Tammy Flanagan is the senior benefits director for the National Institute of Transition Planning Inc., which conducts federal retirement planning workshops and seminars. She has spent 25 years helping federal employees take charge of their retirement by understanding their benefits.

For more retirement planning help, tune in to "For Your Benefit," presented by the National Institute of Transition Planning Inc. live on Monday mornings at 10 a.m. ET on federalnewsradio.com or on WFED AM 1500 in the Washington metro area.

 

Tammy Flanagan has spent 30 years helping federal employees take charge of their retirement by understanding their benefits. She runs her own consulting business at www.tammyflanagan.com and provides individual counseling as well as online training for the National Active and Retired Federal Employees Association, Plan Your Federal Retirement as well as the Federal Long Term Care insurance Program. She also serves as the senior benefits director for the National Institute of Transition Planning Inc., which conducts federal retirement planning workshops and seminars.

For more retirement planning help, tune in to "For Your Benefit," presented by the National Institute of Transition Planning Inc. live on Federal News Radio on Mondays at 10 a.m. ET on WFED AM 1500 in the Washington-metro area. Archived shows are available on NITPInc.com.

FROM OUR SPONSORS
JOIN THE DISCUSSION
Close [ x ] More from GovExec
 
 

Thank you for subscribing to newsletters from GovExec.com.
We think these reports might interest you:

  • Forecasting Cloud's Future

    Conversations with Federal, State, and Local Technology Leaders on Cloud-Driven Digital Transformation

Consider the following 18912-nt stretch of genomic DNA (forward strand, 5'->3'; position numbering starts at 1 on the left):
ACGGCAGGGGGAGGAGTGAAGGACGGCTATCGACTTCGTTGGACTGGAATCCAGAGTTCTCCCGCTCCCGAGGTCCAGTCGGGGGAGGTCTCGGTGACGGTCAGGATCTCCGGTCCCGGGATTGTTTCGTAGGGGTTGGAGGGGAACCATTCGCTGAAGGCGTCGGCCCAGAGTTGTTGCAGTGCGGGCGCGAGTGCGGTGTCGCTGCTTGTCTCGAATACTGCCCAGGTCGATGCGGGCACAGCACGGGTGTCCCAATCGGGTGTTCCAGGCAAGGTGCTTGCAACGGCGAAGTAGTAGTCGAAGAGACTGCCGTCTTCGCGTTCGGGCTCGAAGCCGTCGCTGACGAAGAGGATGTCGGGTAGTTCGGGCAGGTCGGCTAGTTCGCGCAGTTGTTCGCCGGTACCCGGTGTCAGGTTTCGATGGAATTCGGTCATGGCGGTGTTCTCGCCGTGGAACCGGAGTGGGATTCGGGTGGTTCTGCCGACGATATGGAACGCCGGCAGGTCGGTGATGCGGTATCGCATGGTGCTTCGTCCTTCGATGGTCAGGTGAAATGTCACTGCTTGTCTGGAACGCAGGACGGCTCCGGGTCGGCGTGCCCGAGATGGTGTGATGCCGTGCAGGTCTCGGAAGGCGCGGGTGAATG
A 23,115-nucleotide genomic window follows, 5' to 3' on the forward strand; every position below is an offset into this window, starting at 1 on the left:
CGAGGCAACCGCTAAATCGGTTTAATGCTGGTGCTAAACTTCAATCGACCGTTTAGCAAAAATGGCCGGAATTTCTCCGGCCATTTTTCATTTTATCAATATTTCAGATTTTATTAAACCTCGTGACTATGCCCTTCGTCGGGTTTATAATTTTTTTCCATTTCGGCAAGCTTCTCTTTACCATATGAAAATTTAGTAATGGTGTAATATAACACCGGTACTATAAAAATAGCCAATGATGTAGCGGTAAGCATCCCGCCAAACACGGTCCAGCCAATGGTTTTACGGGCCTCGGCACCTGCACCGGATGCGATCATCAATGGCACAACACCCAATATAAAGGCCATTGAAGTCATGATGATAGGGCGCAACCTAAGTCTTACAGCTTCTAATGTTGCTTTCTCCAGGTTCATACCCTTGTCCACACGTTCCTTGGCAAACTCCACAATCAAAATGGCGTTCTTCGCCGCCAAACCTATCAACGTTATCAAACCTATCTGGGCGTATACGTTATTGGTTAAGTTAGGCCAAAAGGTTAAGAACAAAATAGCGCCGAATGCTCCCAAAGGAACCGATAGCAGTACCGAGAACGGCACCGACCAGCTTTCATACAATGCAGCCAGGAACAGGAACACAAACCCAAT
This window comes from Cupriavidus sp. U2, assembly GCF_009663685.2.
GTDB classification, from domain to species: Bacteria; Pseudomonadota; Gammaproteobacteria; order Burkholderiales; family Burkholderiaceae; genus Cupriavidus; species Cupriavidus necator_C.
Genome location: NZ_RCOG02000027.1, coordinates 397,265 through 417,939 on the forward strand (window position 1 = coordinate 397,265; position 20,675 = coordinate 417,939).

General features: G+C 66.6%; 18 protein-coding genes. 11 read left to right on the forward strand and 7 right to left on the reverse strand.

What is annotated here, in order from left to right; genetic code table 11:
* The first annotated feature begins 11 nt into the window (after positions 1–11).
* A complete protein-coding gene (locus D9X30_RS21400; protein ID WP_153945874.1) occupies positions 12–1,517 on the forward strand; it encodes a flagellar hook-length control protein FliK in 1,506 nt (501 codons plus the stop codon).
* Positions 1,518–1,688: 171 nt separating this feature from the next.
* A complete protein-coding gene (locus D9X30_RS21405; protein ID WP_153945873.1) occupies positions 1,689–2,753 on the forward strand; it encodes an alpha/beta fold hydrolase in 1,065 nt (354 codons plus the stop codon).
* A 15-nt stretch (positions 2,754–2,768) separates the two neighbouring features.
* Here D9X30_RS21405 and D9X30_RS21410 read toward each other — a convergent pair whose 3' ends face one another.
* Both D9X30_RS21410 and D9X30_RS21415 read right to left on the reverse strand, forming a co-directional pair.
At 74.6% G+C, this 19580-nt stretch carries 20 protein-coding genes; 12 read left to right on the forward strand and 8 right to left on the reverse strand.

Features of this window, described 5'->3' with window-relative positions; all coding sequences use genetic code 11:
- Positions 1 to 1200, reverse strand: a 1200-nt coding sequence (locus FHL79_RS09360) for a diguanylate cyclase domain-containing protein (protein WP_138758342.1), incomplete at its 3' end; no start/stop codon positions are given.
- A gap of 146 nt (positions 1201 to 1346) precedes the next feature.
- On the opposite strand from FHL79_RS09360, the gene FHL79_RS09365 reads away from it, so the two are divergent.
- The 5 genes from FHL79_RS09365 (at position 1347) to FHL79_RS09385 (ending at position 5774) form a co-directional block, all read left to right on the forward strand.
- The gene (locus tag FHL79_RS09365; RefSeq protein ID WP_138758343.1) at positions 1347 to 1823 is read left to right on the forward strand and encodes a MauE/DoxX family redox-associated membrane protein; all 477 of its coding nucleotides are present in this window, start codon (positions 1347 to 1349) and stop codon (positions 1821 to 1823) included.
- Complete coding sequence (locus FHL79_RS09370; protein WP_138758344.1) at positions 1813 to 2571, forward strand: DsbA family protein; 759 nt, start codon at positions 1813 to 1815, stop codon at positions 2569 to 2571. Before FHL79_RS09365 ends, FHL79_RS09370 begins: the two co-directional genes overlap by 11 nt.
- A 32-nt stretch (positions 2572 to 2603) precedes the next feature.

Download
  • The Big Data Campaign Trail

    With everyone so focused on security following recent breaches at federal, state and local government and education institutions, there has been little emphasis on the need for better operations. This report breaks down some of the biggest operational challenges in IT management and provides insight into how agencies and leaders can successfully solve some of the biggest lingering government IT issues.

    Download
  • Communicating Innovation in Federal Government

    Federal Government spending on ‘obsolete technology’ continues to increase. Supporting the twin pillars of improved digital service delivery for citizens on the one hand, and the increasingly optimized and flexible working practices for federal employees on the other, are neither easy nor inexpensive tasks. This whitepaper explores how federal agencies can leverage the value of existing agency technology assets while offering IT leaders the ability to implement the kind of employee productivity, citizen service improvements and security demanded by federal oversight.

    Download
  • IT Transformation Trends: Flash Storage as a Strategic IT Asset

    MIT Technology Review: Flash Storage As a Strategic IT Asset For the first time in decades, IT leaders now consider all-flash storage as a strategic IT asset. IT has become a new operating model that enables self-service with high performance, density and resiliency. It also offers the self-service agility of the public cloud combined with the security, performance, and cost-effectiveness of a private cloud. Download this MIT Technology Review paper to learn more about how all-flash storage is transforming the data center.

    Download
  • Ongoing Efforts in Veterans Health Care Modernization

    This report discusses the current state of veterans health care

    Download

When you download a report, your information may be shared with the underwriters of that document.